While I was taking a break and chatting away with girls at Banteay Kdei temple, someone pointed out a stick insect that was sitting there idly on the side of the garbage bin and started taking pictures of it. I didn’t even see it it was so well camouflaged. Since I haven’t seen one before with my own eyes, I also didn’t realize they were this big.
This stick insect was just sitting there, minding his own business and didn’t get disturbed not even after we’ve taken notice of him and caused commotion trying to take picture of it. Just as it was with Praying Mantis, I didn’t have good lens to take a decent picture of it, but since stick insects are not particularly known for being vicious predators, I was not as apprehensive trying to get closer to it.
Its overall size also made it easier to compose the picture. It was yet another first for me in one day. The sun was killing me, the touts were driving me insane, but the wildlife made up for it. Stick insects for the win.
Below is a small photo gallery of stick insect pictures:
It’s no secret that South East Asia is home to some pretty freaky creatures. For someone like me, who came to Cambodia from Canada, this instant exposure to leagues of tropical insects felt overwhelmingly exciting. Seeing cockroaches three times the size of those from back home made me realize that random encounters with oversized, gnarly bugs will be a daily reality from now on. And so it was.
Even though I was the only one around who got excited and pulled out the camera each time I spotted a gnarly bug, it bugged (no pun intended) me not. Because of extreme heat, I could not carry all of my photography gear with me all the time as it would require carrying heavy bag on my back. One sweats excessively even without extra weight. Nevermind the fact that excessive heat wears you out like you wouldn’t believe. Heavy bags would make this struggle far more challenging.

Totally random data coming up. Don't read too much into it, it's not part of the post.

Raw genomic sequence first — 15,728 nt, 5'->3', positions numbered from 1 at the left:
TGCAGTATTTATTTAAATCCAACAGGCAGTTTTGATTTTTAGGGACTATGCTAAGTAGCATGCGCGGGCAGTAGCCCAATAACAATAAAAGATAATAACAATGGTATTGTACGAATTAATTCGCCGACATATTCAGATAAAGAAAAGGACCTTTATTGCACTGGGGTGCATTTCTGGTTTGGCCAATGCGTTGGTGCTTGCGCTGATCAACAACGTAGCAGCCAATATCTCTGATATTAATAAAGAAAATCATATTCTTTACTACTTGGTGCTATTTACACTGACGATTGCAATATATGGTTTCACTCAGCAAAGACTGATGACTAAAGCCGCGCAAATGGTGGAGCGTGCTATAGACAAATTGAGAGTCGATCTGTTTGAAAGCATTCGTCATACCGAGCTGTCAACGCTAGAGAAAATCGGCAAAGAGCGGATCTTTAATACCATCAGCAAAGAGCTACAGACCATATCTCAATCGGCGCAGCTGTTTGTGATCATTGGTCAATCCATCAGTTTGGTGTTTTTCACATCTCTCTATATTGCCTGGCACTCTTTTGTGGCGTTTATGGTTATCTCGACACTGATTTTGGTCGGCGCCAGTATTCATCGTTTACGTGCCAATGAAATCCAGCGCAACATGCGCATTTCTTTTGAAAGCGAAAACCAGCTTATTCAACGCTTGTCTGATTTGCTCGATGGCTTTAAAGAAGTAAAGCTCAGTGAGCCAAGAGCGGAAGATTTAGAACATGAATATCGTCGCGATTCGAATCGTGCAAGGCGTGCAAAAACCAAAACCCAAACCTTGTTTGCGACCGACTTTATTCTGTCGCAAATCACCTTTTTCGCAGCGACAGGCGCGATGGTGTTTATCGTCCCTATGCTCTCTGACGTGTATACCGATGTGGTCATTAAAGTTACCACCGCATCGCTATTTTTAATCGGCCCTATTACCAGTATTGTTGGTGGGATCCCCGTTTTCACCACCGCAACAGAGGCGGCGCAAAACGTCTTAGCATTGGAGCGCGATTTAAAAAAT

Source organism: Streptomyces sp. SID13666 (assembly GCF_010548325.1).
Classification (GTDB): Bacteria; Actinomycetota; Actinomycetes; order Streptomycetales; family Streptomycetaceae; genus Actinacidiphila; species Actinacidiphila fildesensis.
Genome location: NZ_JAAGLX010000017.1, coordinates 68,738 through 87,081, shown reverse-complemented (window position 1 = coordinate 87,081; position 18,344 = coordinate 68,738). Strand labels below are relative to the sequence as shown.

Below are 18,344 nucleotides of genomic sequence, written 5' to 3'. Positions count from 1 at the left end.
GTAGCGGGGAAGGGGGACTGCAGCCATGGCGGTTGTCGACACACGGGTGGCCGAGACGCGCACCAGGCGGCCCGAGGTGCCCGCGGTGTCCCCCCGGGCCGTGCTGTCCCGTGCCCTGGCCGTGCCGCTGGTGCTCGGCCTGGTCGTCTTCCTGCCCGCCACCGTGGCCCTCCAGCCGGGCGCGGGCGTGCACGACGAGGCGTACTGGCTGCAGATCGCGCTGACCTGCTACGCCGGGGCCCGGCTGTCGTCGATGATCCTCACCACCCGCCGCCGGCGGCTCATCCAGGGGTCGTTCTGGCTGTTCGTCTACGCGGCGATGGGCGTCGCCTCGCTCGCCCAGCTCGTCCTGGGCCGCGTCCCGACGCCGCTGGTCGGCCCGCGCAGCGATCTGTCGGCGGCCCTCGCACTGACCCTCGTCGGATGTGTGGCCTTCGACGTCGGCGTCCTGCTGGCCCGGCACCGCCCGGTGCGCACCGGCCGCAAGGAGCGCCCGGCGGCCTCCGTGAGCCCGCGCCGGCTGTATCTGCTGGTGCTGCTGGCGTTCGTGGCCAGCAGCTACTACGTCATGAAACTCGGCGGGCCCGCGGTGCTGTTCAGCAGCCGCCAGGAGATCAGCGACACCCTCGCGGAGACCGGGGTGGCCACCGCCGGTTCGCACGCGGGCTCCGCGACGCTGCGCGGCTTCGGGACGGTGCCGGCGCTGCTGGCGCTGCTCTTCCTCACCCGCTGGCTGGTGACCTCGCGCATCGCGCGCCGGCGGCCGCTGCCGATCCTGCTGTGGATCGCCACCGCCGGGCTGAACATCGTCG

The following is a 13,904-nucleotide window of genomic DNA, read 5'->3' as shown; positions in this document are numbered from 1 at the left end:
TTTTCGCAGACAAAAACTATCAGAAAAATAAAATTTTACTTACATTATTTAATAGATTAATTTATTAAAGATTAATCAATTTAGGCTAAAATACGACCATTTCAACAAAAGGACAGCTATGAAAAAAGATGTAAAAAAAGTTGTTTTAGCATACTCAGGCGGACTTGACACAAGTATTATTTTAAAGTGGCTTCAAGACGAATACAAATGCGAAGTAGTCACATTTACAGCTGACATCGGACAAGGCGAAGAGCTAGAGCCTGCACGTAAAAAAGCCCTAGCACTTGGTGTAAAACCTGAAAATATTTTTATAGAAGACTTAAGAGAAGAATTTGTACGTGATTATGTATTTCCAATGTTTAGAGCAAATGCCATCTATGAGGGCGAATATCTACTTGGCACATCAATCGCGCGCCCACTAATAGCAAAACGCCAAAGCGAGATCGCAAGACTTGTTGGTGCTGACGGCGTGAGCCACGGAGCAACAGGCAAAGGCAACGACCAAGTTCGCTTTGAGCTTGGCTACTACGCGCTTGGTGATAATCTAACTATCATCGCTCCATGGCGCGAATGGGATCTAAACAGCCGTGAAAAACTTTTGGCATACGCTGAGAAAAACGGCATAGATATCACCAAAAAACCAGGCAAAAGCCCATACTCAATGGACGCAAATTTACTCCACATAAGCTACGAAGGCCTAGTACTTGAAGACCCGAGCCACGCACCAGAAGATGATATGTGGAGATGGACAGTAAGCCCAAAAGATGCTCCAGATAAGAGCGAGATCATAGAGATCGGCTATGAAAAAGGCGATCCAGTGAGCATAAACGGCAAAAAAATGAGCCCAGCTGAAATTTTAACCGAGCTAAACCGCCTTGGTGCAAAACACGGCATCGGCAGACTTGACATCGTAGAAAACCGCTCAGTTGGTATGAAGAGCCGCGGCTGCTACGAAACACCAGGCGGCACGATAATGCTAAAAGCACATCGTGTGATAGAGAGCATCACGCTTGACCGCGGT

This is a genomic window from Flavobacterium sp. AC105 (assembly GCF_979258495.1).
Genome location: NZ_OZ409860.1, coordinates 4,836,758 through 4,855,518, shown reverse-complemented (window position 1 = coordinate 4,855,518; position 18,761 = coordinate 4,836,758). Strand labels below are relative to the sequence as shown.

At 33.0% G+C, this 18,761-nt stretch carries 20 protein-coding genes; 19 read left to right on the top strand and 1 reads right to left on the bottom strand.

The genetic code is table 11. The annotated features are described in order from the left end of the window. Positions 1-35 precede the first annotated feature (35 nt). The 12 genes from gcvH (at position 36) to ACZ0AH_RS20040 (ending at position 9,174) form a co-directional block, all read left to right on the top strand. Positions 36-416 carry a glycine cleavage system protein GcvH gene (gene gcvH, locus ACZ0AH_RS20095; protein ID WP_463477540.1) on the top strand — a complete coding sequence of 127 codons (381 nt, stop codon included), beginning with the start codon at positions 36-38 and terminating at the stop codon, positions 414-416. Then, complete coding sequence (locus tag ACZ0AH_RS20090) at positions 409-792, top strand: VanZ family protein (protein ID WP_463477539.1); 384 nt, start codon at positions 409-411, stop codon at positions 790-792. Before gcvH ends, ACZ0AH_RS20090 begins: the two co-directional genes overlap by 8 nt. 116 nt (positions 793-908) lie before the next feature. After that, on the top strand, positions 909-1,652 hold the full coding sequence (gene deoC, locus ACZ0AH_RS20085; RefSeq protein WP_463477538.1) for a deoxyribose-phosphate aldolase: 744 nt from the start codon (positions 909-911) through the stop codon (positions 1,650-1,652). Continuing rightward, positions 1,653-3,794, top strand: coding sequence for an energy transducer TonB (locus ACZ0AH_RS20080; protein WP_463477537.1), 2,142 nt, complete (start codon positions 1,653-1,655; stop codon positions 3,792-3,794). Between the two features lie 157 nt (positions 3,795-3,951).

And as Murphy’s Law would have it, I have never had my fast telephoto lens on me when an interesting bug crossed my path. That’s always a bummer. It’s near impossible to take pictures of bugs with a wide angle lens. You can only do it if the bug end fly within your vicinity and doesn’t take off again when you show your camera right in its face, literally just inches from its antennae.
Some occasional opportunities do arise though. The beetle in these pictures was over 2 inches long and was pacing its way alongside the pathway lining the east bank of the Siem Reap River in Cambodian Siem Reap. Because it didn’t seem to heed my presence and because I really didn’t care about the locals standing nearby thinking I must be weird for taking pictures of what’s to them a pretty average beetle, I did shove my wide angle lens in its face and snapped a few. My initiation to taking photos of gnarly bugs in Cambodia has been successfully concluded. Ability to handle the heat was much tougher to handle.